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Bible Study: The Risen Lord Appears to Mary Magdalene First Meditation by Mother Martha Driscoll John 20:1-18 Now on the first day of the week Mary Mag’dalene came to the tomb early, while it was still dark, and saw that the stone had been taken away from the tomb. So she ran, and went to Simon Peter and the other disciple, the one whom Jesus loved, and said to them, “They have taken the Lord out of the tomb, and we do not know where they have laid him.” Peter then came out with the other disciple, and they went toward the tomb. They both ran, but the other disciple outran Peter and reached the tomb first; and stooping to look in, he saw the linen cloths lying there, but he did not go in. Then Simon Peter came, following him, and went into the tomb; he saw the linen cloths lying, and the napkin, which had been on his head, not lying with the linen cloths but rolled up in a place by itself. Then the other disciple, who reached the tomb first, also went in, and he saw and believed; for as yet they did not know the scripture, that he must rise from the dead. Then the disciples went back to their homes. But Mary stood weeping outside the tomb, and as she wept she stooped to look into the tomb; and she saw two angels in white, sitting where the body of Jesus had lain, one at the head and one at the feet. They said to her, “Woman, why are you weeping?” She said to them, “Because they have taken away my Lord, and I do not know where they have laid him.” Saying this, she turned round and saw Jesus standing, but she did not know that it was Jesus. Jesus said to her, “Woman, why are you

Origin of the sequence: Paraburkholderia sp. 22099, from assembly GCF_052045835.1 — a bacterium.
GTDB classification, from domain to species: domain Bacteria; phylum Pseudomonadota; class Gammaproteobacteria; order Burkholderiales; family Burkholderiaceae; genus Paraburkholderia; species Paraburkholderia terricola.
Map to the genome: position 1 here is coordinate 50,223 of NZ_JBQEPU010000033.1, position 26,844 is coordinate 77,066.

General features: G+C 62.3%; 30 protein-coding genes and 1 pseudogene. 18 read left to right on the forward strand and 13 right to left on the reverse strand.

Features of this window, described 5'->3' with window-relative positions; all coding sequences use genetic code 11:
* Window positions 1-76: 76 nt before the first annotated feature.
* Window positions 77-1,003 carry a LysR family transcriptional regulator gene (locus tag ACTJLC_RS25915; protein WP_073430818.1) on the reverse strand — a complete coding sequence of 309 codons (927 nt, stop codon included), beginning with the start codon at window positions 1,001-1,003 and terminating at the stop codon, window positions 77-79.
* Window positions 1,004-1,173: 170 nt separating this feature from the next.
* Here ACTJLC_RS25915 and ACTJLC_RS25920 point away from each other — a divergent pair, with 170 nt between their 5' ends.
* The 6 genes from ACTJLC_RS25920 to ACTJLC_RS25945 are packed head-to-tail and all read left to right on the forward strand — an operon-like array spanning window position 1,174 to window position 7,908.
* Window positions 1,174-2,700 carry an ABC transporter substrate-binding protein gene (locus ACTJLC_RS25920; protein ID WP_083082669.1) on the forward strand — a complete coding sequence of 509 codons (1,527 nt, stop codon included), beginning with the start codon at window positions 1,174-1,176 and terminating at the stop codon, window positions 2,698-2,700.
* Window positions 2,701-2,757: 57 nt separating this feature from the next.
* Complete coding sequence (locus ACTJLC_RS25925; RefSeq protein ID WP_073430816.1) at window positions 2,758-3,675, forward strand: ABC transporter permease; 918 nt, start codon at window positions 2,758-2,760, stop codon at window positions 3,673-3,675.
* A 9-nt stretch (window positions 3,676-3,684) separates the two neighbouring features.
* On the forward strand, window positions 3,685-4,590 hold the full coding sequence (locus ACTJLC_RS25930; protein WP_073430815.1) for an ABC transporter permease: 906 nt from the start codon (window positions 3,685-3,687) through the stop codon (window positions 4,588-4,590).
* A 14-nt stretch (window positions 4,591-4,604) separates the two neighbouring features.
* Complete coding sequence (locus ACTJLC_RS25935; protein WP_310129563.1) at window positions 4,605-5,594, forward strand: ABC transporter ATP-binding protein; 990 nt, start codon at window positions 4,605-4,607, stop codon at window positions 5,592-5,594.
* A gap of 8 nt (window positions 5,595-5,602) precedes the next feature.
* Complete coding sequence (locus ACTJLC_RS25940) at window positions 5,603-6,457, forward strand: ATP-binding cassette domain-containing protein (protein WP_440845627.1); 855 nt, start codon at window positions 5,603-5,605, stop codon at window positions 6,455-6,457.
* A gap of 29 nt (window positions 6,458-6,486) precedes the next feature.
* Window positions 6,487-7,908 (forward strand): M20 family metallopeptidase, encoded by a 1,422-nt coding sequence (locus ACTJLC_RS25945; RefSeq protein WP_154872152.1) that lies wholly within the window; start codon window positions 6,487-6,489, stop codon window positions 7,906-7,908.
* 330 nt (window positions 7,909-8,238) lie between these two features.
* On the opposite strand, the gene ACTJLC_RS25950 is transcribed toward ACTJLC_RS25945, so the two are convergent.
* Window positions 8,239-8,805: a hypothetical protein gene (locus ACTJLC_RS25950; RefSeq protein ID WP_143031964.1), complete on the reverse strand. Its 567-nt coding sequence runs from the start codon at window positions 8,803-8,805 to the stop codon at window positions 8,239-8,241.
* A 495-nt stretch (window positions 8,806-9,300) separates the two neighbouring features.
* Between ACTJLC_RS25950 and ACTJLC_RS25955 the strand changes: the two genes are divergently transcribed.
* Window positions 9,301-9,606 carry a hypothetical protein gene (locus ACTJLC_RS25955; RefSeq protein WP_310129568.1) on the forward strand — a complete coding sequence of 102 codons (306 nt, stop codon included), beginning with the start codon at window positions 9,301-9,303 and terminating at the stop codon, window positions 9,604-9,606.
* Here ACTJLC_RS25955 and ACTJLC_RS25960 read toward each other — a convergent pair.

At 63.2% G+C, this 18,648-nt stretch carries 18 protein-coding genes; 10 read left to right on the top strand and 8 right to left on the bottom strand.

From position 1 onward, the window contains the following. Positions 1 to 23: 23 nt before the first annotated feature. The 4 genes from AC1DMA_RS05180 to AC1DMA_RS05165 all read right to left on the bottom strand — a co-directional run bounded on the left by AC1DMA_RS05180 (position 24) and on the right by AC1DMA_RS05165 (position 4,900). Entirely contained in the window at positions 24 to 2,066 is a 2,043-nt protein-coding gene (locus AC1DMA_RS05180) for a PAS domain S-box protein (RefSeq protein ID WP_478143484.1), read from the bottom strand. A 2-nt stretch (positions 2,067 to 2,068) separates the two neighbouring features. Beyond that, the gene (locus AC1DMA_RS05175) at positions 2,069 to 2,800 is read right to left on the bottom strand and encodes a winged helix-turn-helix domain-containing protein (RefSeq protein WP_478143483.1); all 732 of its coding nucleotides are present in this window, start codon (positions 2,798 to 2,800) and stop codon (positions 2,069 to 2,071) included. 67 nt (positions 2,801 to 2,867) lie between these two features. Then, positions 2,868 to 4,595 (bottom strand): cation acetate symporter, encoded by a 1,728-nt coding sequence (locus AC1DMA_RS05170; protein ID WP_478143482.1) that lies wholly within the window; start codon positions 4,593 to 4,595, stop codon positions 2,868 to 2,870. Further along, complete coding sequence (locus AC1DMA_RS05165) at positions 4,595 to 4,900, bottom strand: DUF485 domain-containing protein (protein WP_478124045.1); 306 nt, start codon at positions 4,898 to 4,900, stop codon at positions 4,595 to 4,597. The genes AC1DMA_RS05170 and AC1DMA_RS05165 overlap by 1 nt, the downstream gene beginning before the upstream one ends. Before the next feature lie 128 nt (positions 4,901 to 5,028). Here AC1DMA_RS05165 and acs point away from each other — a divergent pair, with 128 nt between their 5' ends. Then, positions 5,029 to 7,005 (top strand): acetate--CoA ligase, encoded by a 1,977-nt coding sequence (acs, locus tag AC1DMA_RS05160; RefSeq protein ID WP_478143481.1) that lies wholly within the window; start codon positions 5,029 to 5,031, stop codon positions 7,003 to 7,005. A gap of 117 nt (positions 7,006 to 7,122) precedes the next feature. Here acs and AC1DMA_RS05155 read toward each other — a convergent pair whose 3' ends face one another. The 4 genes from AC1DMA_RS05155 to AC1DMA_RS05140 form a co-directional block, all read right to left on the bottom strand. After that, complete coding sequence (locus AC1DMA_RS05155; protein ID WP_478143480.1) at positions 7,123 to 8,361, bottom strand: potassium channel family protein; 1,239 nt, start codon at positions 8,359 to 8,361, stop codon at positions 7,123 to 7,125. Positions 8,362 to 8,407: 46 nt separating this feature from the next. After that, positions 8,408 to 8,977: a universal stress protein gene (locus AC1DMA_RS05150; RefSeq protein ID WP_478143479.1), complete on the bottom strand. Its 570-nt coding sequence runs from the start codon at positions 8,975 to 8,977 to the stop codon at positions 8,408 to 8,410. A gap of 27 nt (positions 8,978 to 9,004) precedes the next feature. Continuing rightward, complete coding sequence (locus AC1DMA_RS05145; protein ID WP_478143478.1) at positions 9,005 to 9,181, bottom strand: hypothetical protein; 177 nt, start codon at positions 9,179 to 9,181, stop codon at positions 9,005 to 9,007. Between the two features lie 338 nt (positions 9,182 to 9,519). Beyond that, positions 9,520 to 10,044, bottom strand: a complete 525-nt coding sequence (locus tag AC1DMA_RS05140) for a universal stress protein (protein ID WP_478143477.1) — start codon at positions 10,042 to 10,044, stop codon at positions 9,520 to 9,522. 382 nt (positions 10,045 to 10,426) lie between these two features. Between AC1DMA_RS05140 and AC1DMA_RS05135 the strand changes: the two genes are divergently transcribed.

weeping? Whom do you seek?” Supposing him to be the gardener, she said to him, “Sir, if you have carried him away, tell me where you have laid him, and I will take him away.” Jesus said to her, “Mary.” She turned and said to him in Hebrew, “Rab-bo’ni!” (which means Teacher). Jesus said to her, “Do not hold me, for I have not yet ascended to the Father; but go to my brethren and say to them, I am ascending to my Father and your Father, to my God and your God.” Mary Mag’dalene went and said to the disciples, “I have seen the Lord”; and she told them that he had said these things to her. (Revised Standard Version)